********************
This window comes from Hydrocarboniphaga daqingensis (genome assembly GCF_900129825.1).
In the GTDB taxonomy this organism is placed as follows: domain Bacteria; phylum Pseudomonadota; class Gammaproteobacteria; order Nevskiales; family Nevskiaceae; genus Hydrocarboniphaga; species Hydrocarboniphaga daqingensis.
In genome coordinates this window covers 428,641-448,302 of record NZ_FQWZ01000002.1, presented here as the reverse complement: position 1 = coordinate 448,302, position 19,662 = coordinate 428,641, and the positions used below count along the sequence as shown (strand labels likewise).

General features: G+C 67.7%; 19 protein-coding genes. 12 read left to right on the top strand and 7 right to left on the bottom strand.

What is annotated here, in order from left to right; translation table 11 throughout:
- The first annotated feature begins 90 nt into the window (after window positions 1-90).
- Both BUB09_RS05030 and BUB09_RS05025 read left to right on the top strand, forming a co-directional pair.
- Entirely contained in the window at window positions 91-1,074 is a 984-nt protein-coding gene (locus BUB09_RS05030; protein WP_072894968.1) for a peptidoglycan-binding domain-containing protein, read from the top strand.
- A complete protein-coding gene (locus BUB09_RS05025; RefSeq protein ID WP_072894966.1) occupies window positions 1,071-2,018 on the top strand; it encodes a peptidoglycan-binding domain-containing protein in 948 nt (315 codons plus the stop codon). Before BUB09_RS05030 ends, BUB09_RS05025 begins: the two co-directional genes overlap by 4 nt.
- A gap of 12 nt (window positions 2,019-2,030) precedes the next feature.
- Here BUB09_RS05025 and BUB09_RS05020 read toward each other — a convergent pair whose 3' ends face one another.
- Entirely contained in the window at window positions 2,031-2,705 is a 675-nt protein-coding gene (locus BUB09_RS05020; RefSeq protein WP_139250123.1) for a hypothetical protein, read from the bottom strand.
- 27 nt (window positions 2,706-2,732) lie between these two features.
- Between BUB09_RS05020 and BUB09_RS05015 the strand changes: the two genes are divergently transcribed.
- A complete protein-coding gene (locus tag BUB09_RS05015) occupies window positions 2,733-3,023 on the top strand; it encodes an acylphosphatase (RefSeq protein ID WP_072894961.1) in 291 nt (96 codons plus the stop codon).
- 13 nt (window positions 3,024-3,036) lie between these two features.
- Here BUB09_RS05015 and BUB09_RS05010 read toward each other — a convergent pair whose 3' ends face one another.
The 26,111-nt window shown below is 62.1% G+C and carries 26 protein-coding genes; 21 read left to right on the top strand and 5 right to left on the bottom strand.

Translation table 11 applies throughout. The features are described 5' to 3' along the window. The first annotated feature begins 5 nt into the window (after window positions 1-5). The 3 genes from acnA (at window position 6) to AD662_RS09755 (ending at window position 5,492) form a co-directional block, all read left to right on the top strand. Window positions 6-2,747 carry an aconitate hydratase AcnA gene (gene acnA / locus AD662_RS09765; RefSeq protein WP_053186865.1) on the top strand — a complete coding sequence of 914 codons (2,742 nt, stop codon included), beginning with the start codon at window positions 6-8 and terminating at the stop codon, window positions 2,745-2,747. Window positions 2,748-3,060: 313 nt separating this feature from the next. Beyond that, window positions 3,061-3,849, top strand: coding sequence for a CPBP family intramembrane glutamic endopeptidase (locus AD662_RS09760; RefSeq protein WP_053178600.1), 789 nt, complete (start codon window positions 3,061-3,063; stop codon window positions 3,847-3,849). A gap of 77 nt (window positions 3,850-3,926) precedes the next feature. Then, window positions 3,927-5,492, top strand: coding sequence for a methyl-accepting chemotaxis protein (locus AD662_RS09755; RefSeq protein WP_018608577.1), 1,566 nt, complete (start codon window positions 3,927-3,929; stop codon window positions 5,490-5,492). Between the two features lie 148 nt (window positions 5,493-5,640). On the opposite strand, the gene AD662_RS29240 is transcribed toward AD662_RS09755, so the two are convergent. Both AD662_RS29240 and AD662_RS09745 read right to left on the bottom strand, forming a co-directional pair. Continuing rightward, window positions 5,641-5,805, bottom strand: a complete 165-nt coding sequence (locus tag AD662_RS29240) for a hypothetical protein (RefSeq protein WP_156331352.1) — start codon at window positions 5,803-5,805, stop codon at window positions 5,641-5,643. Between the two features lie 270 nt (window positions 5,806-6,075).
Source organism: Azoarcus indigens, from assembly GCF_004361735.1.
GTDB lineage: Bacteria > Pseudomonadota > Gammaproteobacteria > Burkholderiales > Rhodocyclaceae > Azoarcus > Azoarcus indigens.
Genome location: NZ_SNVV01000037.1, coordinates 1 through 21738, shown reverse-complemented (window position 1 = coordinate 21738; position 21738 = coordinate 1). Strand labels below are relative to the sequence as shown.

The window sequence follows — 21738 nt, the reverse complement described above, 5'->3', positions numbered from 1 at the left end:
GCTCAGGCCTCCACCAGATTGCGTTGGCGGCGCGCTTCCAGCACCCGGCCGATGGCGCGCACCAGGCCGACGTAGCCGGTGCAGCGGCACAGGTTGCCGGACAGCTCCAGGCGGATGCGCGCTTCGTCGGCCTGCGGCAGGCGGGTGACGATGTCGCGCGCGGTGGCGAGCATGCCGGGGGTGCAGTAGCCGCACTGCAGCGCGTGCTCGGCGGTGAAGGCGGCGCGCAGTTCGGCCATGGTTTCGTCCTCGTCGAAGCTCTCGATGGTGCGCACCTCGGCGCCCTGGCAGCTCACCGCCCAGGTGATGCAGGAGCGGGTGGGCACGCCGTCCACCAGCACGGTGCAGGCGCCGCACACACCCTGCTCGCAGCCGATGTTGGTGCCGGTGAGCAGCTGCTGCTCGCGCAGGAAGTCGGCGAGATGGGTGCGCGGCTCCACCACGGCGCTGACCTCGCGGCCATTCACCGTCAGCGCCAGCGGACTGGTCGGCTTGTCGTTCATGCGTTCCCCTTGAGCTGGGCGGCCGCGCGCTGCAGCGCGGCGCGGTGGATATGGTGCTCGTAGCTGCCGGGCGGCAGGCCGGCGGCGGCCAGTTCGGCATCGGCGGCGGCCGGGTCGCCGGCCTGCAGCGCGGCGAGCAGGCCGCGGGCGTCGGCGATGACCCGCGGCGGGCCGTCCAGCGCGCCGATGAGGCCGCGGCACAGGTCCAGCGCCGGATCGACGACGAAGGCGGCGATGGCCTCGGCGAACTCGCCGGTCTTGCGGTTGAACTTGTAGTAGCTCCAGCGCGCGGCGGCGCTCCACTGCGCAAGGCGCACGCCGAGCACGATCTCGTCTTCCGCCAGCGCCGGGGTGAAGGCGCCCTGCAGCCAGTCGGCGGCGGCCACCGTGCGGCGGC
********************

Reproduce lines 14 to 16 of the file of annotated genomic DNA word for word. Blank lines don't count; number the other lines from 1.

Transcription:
- Between BUB09_RS05020 and BUB09_RS05015 the strand changes: the two genes are divergently transcribed.
- A complete protein-coding gene (locus tag BUB09_RS05015) occupies window positions 2,733-3,023 on the top strand; it encodes an acylphosphatase (RefSeq protein ID WP_072894961.1) in 291 nt (96 codons plus the stop codon).
- 13 nt (window positions 3,024-3,036) lie between these two features.